Critical minerals for critical times

The Rs 2,000-crore funding from PM CARES should boost In­dia’s manufacture of ventila­tors — essential for hospitals treating patients of Covid-19. We must therefore note that Chinese manufacturers have identified permanent magnets, based on rare earths, as a key element in the supply chain for making ventilators — as well as MRI-and CT-scanning devices. China dominates the global supply of rare ea­rths, which are also essential for missile guidance systems, wind energy turbines, and da­ily use devices like smartphones. The lockdown in China led to a contraction in its rare earth industry, and exports, in the first quarter of the year, but Chi­nese analysts expect supplies, and the manufacture of permanent magnets, to be stable for the rest of the year. Ce­n­trally planned quotas for rare-earth producers have been increased and exports are expected to be in line with demand.

While these data may provide some relief, fears remain because China is not only dominant in the mining of rare ea­rths but its control over the refining and processing of the minerals is even more overwhelming. Dangers were highli­ghted in March, when Australian  mi­ning company Lynas Corporation’s Ad­vanced Ma­terials Plant in Malaysia, one of the few alternative refineries outside China, shut down operations be­cause of Covid-19-related restrictions. Since then concerns have been ex­pre­ssed about China’s central place in glo­bal supply chains not only for rare ea­r­ths, but also materials for military equipment, electric vehicles and renewable energy, such as lithium, cobalt, graphite, copper, nickel and manganese.

In India, mining is one of the sectors, which is opening up — with due safety protocols. Governments in states like Rajasthan have prioritised mining operations, which are linked to essential services like food, health care and FMCG. National security requires that we review supply chains for critical mineral industries, to deal with logistic or other obstacles to international trade. The mining sector can continue to be a stable employer in these times of stress.

The government has been attentive to the need for ensuring the supply of critical minerals for India’s requirements. The March 2020 amendment to the Mines and Minerals (Development and Re­gulation) Act took account of the need for continued mining of chromite and manganese. In August 2019, three mineral-sector PSUs set up a joint venture, named Kabil, to acquire critical mineral assets outside India. But India’s own geological potential can support greater mining and processing at home, to achieve strategic-, economic- and trade-related objectives. A look at what the US is doing is instructive.

The Donald Trump administration, which has consistently worked to re­bui­ld the US’ mining industry, included “mi­ning and production of critical minerals, materials, and associated supply chains” among its Essential Critical In­fra­structure. Mineral industries in these sectors maintained their work schedules even during lockdown. The companies are busy working on critical minerals, pa­rticularly rare earths, having discovered how vulnerable their de­pendence on Chi­na made them. Ca­li­fo­rnia’s MP rare earths mine, once the world’s biggest, which closed in 2015, reopened mining operations last year, but had to send its material to China for processing, due to lack of refining capacity in the US. At the height of the US-China trade standoff in May last year, China’s President Xi Jinping pointedly visited a rare earths processing plant to highlight China’s capabilities; and then in June, China raised tariffs on imported rare-earth minerals. The US got the message. The US Army had offered to help fund rare-earth refineries in the USA; and in December 2019, two companies developing a big new reserve of rare earths in Texas, opened a pilot processing plant in Colorado, which expects to start releasing refined products by mid 2020. Overall, the US companies are re­ported to have ramped up production of rare earth concentrates by 40 per cent in 2019. The US is also working on an alliance with Australia to ensure rare-earth resource availability.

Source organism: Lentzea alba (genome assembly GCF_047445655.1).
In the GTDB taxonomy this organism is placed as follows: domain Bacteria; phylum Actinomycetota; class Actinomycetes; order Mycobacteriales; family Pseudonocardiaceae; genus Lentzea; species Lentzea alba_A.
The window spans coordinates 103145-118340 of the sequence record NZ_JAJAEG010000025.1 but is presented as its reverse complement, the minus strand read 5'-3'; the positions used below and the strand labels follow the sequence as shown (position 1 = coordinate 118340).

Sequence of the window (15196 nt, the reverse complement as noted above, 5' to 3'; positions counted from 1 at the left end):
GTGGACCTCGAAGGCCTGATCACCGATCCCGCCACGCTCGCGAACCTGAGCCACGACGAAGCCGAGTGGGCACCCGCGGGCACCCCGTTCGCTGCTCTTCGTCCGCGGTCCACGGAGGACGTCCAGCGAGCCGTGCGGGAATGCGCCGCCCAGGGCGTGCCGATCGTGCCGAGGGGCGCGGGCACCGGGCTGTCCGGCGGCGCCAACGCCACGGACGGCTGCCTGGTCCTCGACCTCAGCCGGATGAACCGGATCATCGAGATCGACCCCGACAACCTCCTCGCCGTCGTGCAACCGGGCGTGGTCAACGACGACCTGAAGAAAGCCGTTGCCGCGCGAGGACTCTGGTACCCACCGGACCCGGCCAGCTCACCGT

In 2010, Japan faced a cut off of rare-earth deliveries from China because of political tensions; it then sought to build a joint venture with India to process rare earths, which unfortunately did not take off. It may be time to revisit such plans. (Japan had helped financing of Lynas Corporation’s processing plant in Ma­laysia and just moved on from us.)

Looking ahead, we should also re­vi­ew regulatory bottlenecks, which have held back the development of gold mi­nes in India, despite our geological po­tential. Currency volatility in the world has accelerated flights to safe havens like gold. India’s silver production has gone up to 10 times its levels of a decade ago, riding on the back of increased zinc mining and refining. Increasing gold production will yield even greater economic and strategic benefits.
The author is a former foreign secretary


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